A study shows that stimulating the production of interleukin-17A (IL-17A), one of the cytokines released by cells of the immune system, can be an effective strategy for the treatment of visceral leishmaniasis, considered one of the six most important parasitic diseases affecting humans.


The principal investigator in this research is João Santana da Silva, Full Professor at the University of São Paulo’s Ribeirão Preto Medical School (FMRP-USP). According to the article, increased levels of IL-17A in an infected organism not only help to reduce parasite load but also protect organs against the lesions caused by an exacerbated inflammatory response, which is common in such cases.

“These findings pave the way to new therapeutic strategies,” Santana da Silva explained. “Drugs can be developed to stimulate production of IL-17A directly and also to neutralize the action of interleukin-27 [IL-27], another cytokine that is released by defense cells that inhibits synthesis of IL-17A.”

In the study, the group used parasites of the species Leishmania infantum, which are transmitted to humans by insect bites, and especially those of the sandfly Lutzomyia longipalpis.

“As soon as the parasite enters the organism, the host responds with a surge of cytokines,” Santana da Silva said. “Successful control of the infection depends on which substances are produced by the immune system. Some individuals are more resilient, others more susceptible. Even the former may develop lesions in their organs as a result of their inflammatory response.”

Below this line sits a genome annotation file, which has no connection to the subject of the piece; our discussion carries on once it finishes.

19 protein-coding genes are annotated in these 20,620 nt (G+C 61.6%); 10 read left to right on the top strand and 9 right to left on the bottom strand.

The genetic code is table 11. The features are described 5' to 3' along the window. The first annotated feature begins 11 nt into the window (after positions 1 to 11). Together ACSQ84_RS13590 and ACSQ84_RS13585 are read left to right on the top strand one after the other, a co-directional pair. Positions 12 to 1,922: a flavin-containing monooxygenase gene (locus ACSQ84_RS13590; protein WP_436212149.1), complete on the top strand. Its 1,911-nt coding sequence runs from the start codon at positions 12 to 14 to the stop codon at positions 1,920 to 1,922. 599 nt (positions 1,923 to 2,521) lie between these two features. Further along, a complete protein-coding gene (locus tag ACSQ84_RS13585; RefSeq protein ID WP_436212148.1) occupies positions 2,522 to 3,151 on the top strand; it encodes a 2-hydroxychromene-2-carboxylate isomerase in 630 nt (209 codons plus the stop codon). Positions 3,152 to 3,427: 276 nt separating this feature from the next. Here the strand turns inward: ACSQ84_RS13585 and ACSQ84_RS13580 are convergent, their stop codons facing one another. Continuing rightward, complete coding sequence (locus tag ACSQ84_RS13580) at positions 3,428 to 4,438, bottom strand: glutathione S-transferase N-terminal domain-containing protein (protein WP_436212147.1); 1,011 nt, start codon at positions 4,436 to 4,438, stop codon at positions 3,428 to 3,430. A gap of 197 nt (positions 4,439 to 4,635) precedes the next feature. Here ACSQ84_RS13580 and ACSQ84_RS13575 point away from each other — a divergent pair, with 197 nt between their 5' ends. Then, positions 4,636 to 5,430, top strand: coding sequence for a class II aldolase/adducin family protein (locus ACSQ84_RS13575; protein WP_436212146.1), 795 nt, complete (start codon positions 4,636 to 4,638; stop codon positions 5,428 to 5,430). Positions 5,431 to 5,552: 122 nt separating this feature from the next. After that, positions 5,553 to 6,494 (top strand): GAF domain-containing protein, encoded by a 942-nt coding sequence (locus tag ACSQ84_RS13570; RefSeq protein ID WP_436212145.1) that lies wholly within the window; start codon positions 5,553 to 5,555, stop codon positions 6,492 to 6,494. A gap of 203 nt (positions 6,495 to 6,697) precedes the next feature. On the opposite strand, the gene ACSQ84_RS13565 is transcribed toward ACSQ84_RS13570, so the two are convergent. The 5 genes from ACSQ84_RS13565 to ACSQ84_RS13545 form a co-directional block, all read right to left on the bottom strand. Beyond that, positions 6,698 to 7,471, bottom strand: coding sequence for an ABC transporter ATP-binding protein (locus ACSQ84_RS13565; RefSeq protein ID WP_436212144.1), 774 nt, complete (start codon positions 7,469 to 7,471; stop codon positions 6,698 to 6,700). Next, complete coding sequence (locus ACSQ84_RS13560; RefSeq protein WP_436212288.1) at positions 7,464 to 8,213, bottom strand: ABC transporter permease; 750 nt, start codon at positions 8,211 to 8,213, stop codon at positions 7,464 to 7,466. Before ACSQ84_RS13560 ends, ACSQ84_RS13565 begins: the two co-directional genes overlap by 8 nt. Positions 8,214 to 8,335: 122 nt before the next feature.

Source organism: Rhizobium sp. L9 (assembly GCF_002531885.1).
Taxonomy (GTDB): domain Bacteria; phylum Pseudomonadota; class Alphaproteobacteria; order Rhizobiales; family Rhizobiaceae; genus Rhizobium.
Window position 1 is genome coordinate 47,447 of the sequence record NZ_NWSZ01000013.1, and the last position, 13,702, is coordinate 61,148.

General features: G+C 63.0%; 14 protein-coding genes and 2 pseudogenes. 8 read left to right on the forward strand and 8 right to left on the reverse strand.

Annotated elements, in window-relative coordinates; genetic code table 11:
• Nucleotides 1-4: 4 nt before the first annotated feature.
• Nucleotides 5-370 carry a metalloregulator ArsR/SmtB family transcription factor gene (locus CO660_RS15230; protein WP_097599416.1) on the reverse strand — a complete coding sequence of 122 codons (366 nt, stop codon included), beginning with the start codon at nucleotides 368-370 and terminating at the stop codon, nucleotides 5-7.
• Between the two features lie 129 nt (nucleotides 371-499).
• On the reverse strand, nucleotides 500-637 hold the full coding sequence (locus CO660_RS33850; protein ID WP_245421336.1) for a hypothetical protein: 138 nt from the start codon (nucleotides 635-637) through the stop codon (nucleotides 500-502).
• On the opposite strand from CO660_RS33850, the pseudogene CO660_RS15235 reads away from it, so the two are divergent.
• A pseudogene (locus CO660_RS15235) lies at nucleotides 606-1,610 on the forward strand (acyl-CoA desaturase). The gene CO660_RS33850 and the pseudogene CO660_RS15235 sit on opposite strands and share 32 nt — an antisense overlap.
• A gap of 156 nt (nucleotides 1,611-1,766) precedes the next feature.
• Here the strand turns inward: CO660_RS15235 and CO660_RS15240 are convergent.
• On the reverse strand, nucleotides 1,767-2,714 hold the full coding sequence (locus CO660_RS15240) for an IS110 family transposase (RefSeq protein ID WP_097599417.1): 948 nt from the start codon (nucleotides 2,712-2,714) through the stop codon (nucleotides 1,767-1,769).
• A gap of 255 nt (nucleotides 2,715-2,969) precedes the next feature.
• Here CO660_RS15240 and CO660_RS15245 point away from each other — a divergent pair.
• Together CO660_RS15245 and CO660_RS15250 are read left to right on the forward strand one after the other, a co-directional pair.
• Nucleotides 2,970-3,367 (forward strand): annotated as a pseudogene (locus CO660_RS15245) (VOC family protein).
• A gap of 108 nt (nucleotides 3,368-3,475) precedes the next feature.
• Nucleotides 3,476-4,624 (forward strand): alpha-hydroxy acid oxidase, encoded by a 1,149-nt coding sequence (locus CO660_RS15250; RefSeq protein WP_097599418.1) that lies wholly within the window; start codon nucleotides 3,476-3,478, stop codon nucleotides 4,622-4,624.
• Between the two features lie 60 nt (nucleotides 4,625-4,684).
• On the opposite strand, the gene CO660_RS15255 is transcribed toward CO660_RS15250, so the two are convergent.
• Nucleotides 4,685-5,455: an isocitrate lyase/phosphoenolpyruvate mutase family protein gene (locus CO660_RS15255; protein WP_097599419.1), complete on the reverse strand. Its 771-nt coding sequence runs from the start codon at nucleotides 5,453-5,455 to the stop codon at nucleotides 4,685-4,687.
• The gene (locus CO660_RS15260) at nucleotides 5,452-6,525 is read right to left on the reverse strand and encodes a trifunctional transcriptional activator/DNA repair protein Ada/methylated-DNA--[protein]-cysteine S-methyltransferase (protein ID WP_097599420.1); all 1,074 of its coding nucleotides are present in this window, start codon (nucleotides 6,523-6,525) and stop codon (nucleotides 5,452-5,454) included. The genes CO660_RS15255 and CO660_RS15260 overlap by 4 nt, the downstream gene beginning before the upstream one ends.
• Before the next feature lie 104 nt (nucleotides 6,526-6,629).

In susceptible individuals, the protozoan spreads to the liver, spleen, bone marrow and lymph nodes, causing these organs to swell and become inflamed and also leading to anemia, fever and immunosuppression. Without treatment, the disease is fatal in more than 90% of cases.

The new findings of the research group at FMRP-USP show that if IL-17A is produced in appropriate amounts in addition to IFNγ, the parasite can be eliminated without causing damage to the organism’s tissues. This is because IL-17A attracts neutrophils to the site of the infection. Neutrophils are defense cells capable of phagocytizing pathogens and diseased cells. When the parasite load decreases, so does the production of cytokines, such as IFNγ, that can damage tissue.

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